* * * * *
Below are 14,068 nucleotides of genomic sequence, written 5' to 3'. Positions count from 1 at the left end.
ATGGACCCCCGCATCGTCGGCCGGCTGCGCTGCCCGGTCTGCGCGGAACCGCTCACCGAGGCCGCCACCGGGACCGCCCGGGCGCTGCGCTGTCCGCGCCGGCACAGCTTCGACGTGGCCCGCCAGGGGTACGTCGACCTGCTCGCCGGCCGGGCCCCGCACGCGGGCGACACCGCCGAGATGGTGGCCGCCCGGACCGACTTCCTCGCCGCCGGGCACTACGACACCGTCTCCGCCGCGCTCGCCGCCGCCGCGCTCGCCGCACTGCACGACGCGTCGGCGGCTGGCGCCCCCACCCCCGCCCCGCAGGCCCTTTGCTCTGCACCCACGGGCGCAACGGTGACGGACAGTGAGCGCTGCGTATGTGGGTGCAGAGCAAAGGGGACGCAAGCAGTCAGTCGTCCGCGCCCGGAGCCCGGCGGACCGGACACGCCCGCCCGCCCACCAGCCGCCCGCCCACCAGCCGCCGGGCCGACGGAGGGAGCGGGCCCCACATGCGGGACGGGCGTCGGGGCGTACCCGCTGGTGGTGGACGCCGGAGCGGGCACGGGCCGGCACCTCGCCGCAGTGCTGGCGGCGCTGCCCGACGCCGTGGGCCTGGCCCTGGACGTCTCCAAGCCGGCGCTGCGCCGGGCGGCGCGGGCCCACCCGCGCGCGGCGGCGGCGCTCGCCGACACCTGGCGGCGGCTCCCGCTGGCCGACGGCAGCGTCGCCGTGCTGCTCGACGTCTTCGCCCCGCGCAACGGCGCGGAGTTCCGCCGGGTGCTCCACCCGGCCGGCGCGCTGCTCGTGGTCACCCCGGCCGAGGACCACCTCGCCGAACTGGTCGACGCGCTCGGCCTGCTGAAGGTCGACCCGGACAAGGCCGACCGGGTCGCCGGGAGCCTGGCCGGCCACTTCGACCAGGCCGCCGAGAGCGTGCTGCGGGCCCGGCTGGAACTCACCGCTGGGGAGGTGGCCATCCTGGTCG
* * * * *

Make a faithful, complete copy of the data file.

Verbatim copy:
Below are 14,068 nucleotides of genomic sequence, written 5' to 3'. Positions count from 1 at the left end.
ATGGACCCCCGCATCGTCGGCCGGCTGCGCTGCCCGGTCTGCGCGGAACCGCTCACCGAGGCCGCCACCGGGACCGCCCGGGCGCTGCGCTGTCCGCGCCGGCACAGCTTCGACGTGGCCCGCCAGGGGTACGTCGACCTGCTCGCCGGCCGGGCCCCGCACGCGGGCGACACCGCCGAGATGGTGGCCGCCCGGACCGACTTCCTCGCCGCCGGGCACTACGACACCGTCTCCGCCGCGCTCGCCGCCGCCGCGCTCGCCGCACTGCACGACGCGTCGGCGGCTGGCGCCCCCACCCCCGCCCCGCAGGCCCTTTGCTCTGCACCCACGGGCGCAACGGTGACGGACAGTGAGCGCTGCGTATGTGGGTGCAGAGCAAAGGGGACGCAAGCAGTCAGTCGTCCGCGCCCGGAGCCCGGCGGACCGGACACGCCCGCCCGCCCACCAGCCGCCCGCCCACCAGCCGCCGGGCCGACGGAGGGAGCGGGCCCCACATGCGGGACGGGCGTCGGGGCGTACCCGCTGGTGGTGGACGCCGGAGCGGGCACGGGCCGGCACCTCGCCGCAGTGCTGGCGGCGCTGCCCGACGCCGTGGGCCTGGCCCTGGACGTCTCCAAGCCGGCGCTGCGCCGGGCGGCGCGGGCCCACCCGCGCGCGGCGGCGGCGCTCGCCGACACCTGGCGGCGGCTCCCGCTGGCCGACGGCAGCGTCGCCGTGCTGCTCGACGTCTTCGCCCCGCGCAACGGCGCGGAGTTCCGCCGGGTGCTCCACCCGGCCGGCGCGCTGCTCGTGGTCACCCCGGCCGAGGACCACCTCGCCGAACTGGTCGACGCGCTCGGCCTGCTGAAGGTCGACCCGGACAAGGCCGACCGGGTCGCCGGGAGCCTGGCCGGCCACTTCGACCAGGCCGCCGAGAGCGTGCTGCGGGCCCGGCTGGAACTCACCGCTGGGGAGGTGGCCATCCTGGTCG